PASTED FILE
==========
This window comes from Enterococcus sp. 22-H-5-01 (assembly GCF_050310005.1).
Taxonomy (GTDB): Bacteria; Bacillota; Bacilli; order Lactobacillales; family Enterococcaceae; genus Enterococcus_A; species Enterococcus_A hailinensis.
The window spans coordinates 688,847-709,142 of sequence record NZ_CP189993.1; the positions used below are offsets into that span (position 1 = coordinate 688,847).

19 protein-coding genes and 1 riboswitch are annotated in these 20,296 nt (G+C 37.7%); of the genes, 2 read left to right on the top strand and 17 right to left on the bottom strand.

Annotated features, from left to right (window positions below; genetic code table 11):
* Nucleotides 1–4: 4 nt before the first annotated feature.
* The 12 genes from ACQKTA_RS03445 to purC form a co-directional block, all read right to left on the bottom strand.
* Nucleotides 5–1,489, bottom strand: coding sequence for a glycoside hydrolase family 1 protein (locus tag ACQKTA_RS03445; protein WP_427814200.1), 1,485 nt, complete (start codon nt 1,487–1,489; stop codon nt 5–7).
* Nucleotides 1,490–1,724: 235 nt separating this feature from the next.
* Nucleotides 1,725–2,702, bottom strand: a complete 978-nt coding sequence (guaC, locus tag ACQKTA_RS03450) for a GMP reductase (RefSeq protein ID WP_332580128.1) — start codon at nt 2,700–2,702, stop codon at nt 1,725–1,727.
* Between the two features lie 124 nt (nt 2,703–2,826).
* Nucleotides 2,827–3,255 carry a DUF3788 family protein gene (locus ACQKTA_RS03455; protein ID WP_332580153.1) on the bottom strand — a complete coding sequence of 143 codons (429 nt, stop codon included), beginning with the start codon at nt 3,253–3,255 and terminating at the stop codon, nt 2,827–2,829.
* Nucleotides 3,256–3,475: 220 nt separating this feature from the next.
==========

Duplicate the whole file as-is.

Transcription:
This window comes from Enterococcus sp. 22-H-5-01 (assembly GCF_050310005.1).
Taxonomy (GTDB): Bacteria; Bacillota; Bacilli; order Lactobacillales; family Enterococcaceae; genus Enterococcus_A; species Enterococcus_A hailinensis.
The window spans coordinates 688,847-709,142 of sequence record NZ_CP189993.1; the positions used below are offsets into that span (position 1 = coordinate 688,847).

19 protein-coding genes and 1 riboswitch are annotated in these 20,296 nt (G+C 37.7%); of the genes, 2 read left to right on the top strand and 17 right to left on the bottom strand.

Annotated features, from left to right (window positions below; genetic code table 11):
* Nucleotides 1–4: 4 nt before the first annotated feature.
* The 12 genes from ACQKTA_RS03445 to purC form a co-directional block, all read right to left on the bottom strand.
* Nucleotides 5–1,489, bottom strand: coding sequence for a glycoside hydrolase family 1 protein (locus tag ACQKTA_RS03445; protein WP_427814200.1), 1,485 nt, complete (start codon nt 1,487–1,489; stop codon nt 5–7).
* Nucleotides 1,490–1,724: 235 nt separating this feature from the next.
* Nucleotides 1,725–2,702, bottom strand: a complete 978-nt coding sequence (guaC, locus tag ACQKTA_RS03450) for a GMP reductase (RefSeq protein ID WP_332580128.1) — start codon at nt 2,700–2,702, stop codon at nt 1,725–1,727.
* Between the two features lie 124 nt (nt 2,703–2,826).
* Nucleotides 2,827–3,255 carry a DUF3788 family protein gene (locus ACQKTA_RS03455; protein ID WP_332580153.1) on the bottom strand — a complete coding sequence of 143 codons (429 nt, stop codon included), beginning with the start codon at nt 3,253–3,255 and terminating at the stop codon, nt 2,827–2,829.
* Nucleotides 3,256–3,475: 220 nt separating this feature from the next.